When DK Metcalf lines up to race the 100m against some of the U.S.’ best sprinters on Sunday, he will also compete against history — a long line of football speedsters to excel in track (most of whom did so before entering the NFL).
Here’s a list of the fastest wind-legal 100m times from men who played in an NFL regular season game (statistics via World Athletics, Tilastopaja.org and Pro Football Reference):
1. Jim Hines — 9.95 (1968)
The 1968 Olympic 100m gold medalist was the first man to break 10 seconds with electronic timing and remains the only NFL player to do so. Hines was a sixth-round pick in the 1968 NFL Draft by the Miami Dolphins. He joined the team after the Mexico City Games, was given the number 99 and later an unfortunate nickname for a wide receiver — “Oops.” He played in 10 games between 1969 and 1970 for the Dolphins and Kansas City Chiefs.
2. Trindon Holliday — 10.00 (2009)
The 5-foot-5 return specialist placed second in the 2007 USATF Outdoor Championships behind Tyson Gay, but passed on a world championships spot to focus on football. He was eliminated in the 2008 Olympic Trials semifinals, was drafted in 2010 in the sixth round by the Houston Texans, then played among five teams in the regular season from 2011-14.
(All-Pro Raiders wide receiver Cliff Branch ran a recorded 10.0 at the 1972 NCAA Championships, which was presumably hand timed and is not counted by World Athletics.)
3/4. Jeff Demps/Jacoby Ford — 10.01 (2008/2009)
Demps is the lone active sprinter on this list. His best time came at the 2008 Olympic Trials, counting as the national high school record though it came the summer after the end of his prep career. He later won a national football title at the University of Florida, was part of the 4x100m relay at the 2012 Olympics and played in two NFL games as a return specialist in 2013.
Ford is better known for his days as a Raiders wide receiver (57 receptions from 2010-13), but he clocked 10.01 while a Clemson sprinter in 2009. As Jesse Squire noted, an argument can be made that Ford is the fastest man who played significantly in the NFL.
5/6. Bob Hayes/Ron Brown — 10.06 (1964/1983)
Hayes is the only man with an Olympic gold medal and a Super Bowl ring, achieving the former at the 1964 Tokyo Games and the latter in 1972 during a Hall of Fame wide receiving career mostly with the Dallas Cowboys. He ran 10.06 to dominate the Olympic final, which Tim Layden covered as part of this story last year.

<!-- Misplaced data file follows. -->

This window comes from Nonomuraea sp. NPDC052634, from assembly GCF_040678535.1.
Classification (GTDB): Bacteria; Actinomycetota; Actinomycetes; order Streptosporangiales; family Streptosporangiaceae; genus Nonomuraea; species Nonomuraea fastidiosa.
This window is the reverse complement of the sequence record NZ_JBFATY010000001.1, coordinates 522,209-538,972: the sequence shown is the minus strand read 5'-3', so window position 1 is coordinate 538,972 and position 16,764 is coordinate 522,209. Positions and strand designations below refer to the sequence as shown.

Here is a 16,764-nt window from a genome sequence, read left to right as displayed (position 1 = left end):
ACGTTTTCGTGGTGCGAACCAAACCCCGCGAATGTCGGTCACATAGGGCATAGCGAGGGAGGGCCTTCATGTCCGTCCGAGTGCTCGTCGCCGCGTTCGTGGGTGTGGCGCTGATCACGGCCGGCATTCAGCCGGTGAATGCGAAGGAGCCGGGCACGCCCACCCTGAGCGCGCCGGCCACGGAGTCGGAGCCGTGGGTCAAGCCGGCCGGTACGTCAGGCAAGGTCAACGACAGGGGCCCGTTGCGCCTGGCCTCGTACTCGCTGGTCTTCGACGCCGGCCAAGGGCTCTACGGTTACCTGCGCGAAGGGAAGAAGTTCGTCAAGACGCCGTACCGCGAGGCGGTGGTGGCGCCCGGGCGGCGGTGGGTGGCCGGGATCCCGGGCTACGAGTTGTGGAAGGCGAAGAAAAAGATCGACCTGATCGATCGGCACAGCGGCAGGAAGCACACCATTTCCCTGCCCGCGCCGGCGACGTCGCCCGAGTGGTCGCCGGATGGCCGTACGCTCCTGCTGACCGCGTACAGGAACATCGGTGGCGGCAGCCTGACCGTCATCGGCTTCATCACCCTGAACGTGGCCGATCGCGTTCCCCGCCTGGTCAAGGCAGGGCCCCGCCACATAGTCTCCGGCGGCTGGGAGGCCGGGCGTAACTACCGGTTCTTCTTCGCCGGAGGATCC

Brown ran his 10.06 in 1983, after he turned down the Cleveland Browns, who drafted him in the second round that year, to pursue the 1984 Olympics. Brown finished fourth in the 100m in Los Angeles and earned relay gold. He then went to the NFL, playing 100 games primarily as a return specialist.
7. Alvis Whitted — 10.07 (1996)
Sixth in the 1996 Olympic Trials 200m won by Michael Johnson in a world record (that Johnson later broke at the Atlanta Games). Whitted ran that final in lane two, sandwiched among three individual Olympic gold medalists — Carl Lewis (lane one), Mike Marsh (four) and Johnson (five). Whitted returned to NC State, then played nine seasons as a wide receiver between the Jacksonville Jaguars and Raiders.
8. Darrell Green — 10.08 (1983)
Known as the NFL’s Fastest Man for winning the league’s annual head-to-head sprint competition four times in the 1980s and ’90s. Green, a Hall of Fame cornerback for Washington who never competed at the Olympics, dusted 1984 relay gold medalists Brown and Sam Graddy, 1992 Olympic bobsledder Herschel Walker, bobsledder and masters sprint champion Willie Gault and Mel Gray, the Detroit Lions’ ace return specialist. Green also reportedly ran a 4.09-second 40-yard dash, faster than the NFL Combine record (4.22), though Green tweeted in March that it was “somewhere in the range of 4.09ish.”
9. Sam Graddy — 10.09 (1984)
1984 Olympic 100m silver medalist behind Lewis. Graddy played 43 games over five NFL seasons as a wide receiver.
10. Willie Gault — 10.10 (1982)
Gault qualified for the 1980 Olympics as part of the 4x100m relay pool, but the U.S. boycotted the Moscow Games. He then began an 11-year NFL career as a wide receiver, winning Super Bowl XX with the Chicago Bears (and helped organize the “Super Bowl Shuffle,” where he was the second solo singer between Walter Payton and Mike Singletary). While playing football, he wanted to bid for LA 84, but was barred over rules that kept professional athletes out of the Games. In 1988, Gault traveled to the Calgary Winter Games with the U.S. bobsled team as a non-competing alternate. Gault owns 100m masters world records for ages 45-49 (10.72), 50-54 (10.88) and 55-59 (11.30).
*Half of the men on this list (plus Branch) played for the Raiders, who weren’t shy about drafting or signing speed.
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